18/06/2012 08:21

The Church a friend of the World

By Garry Everett* - Some time in 2010, I found myself at a meeting. During the lunch break I was sitting next to a bishop, and we engaged in conversation of an informal nature.

He told me he was on his way to a meeting of the Australian Catholic Bishops Conference. He explained that each bishop had been asked to nominate the single greatest problem facing the Church today. On inquiring of him what he had identified, he replied “secularism”.

Two thoughts crossed my mind in semi-response. If I were going to a meeting of lay people in the Church, what issue would I have nominated?

The second thought was that I would probably have looked inside the Church for my answer. Why? Because I well remember that Walt Kelly, an American cartoonist, developed a poster with the famous sentence that has stayed with me: “We have met the enemy, and he is us.”

Whether we look inside the Church – at some dysfunctionality – or outside – at some problem or enemy – perspective changes one’s view of everything.

In this 50th anniversary of the opening of the Second Vatican Council, I am reminded that historians and commentators of that event, record two great interventions made by two different bishops.

Helder Camara of Brazil is reported to have exclaimed exasperatedly at one stage: “Are we to spend all of our time discussing internal Church issues, while two thirds of human kind are dying of hunger?”

The other famous intervention came from Cardinal Suenens, when he advocated that all the documents to emanate from Vat 11 should be organised on an ad intra (the Church’s nature and structure) and ad extra (the Church’s mission to the world) basis. Suenens won the day and forever changed the perspective of the Council.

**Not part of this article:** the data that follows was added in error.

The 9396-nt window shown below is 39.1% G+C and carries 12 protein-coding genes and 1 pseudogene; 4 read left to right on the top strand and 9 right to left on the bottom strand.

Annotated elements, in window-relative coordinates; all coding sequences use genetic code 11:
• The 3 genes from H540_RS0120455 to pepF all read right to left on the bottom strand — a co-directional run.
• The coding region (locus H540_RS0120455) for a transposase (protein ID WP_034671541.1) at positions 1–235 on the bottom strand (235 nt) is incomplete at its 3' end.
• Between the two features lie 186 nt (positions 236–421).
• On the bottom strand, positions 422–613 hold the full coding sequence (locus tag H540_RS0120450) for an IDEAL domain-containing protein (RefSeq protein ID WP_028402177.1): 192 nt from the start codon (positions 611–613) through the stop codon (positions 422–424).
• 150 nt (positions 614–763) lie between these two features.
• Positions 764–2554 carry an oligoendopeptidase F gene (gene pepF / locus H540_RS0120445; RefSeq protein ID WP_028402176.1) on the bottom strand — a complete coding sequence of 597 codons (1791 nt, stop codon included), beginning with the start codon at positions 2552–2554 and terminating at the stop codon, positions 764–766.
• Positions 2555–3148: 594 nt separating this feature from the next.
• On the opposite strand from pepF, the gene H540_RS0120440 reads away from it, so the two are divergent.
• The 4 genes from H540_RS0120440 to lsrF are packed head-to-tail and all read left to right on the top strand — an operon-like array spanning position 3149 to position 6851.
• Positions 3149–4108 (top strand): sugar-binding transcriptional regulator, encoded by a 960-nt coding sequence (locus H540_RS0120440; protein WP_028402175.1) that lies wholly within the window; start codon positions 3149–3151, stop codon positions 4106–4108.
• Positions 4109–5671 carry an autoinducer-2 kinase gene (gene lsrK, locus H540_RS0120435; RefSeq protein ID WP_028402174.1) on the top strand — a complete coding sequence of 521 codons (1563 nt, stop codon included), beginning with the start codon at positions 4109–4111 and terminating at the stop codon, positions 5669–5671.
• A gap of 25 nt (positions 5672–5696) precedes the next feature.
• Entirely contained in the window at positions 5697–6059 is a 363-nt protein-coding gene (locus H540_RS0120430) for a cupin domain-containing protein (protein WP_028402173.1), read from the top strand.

To return to the opening conversation with the Australian bishop. If we look at the world as a problem or set of problems, one of which is secularism, we might be distorting our perspective.

The enemy may in fact be us. In other words, we may be crumbling from within, but can’t recognise it because we are looking in the wrong place. The corollary of course is equally true. So we should not lose sight of the balanced views of Camara and Suenens: we must attend to what is within and without.

One final reflection. If we continue to see “the world” as a problem, then our perspective is indeed dangerous.

Many years ago, US writer Brian Hall – best known for The Genesis Effect – urged us to regard “the world as a mystery to be entered into, and to be cared for”. This is closer to the views of Camara and Suenens, than to any view that sees the world as a problem to be solved, or worse, as the enemy of the Church, to be defeated.

As we celebrate the vision and courage of John XXIII, let us recall with gratitude that he opened the Council with several pleas.

The first was for an aggiornamento, “a bringing up to date of the Church”, which he felt had lost touch with the modern world.

Secondly, he asked for a positive engagement with the world; he invited all men and women of good will to a common commitment to the protection of human rights and the promotion of peace.

Here was the call to enter into the mystery that is the world, just as we enter the mystery of the Mass, in the belief: “that the Holy Spirit offers to all, the possibility of being made partners, in a way known to God, in the paschal mystery.’ (Gaudium et Spes, 22, emphases added). (cathnews.org)

*Garry Everett is deputy chair of Mercy Partners in Queensland and a former Deputy Director of the Queensland Catholic Education Commission and previous chair of the Brisbane Archdiocesan Catholic Commission for Justice and Peace.

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